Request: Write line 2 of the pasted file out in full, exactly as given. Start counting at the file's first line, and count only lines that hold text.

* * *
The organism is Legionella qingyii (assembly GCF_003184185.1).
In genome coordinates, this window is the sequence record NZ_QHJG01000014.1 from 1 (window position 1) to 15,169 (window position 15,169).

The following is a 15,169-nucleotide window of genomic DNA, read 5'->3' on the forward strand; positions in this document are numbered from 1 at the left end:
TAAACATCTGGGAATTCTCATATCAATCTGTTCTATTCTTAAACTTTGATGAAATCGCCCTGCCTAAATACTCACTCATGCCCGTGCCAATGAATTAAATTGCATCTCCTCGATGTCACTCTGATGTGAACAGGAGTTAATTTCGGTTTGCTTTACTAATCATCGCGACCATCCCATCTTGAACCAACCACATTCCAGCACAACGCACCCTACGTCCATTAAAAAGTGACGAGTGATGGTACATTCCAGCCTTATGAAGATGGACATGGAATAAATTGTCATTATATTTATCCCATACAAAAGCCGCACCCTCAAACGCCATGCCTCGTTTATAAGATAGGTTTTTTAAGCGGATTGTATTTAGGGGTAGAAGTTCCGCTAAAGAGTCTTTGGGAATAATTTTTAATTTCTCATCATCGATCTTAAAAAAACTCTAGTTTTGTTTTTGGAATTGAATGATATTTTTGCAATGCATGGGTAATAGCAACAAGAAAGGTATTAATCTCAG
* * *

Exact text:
In genome coordinates, this window is the sequence record NZ_QHJG01000014.1 from 1 (window position 1) to 15,169 (window position 15,169).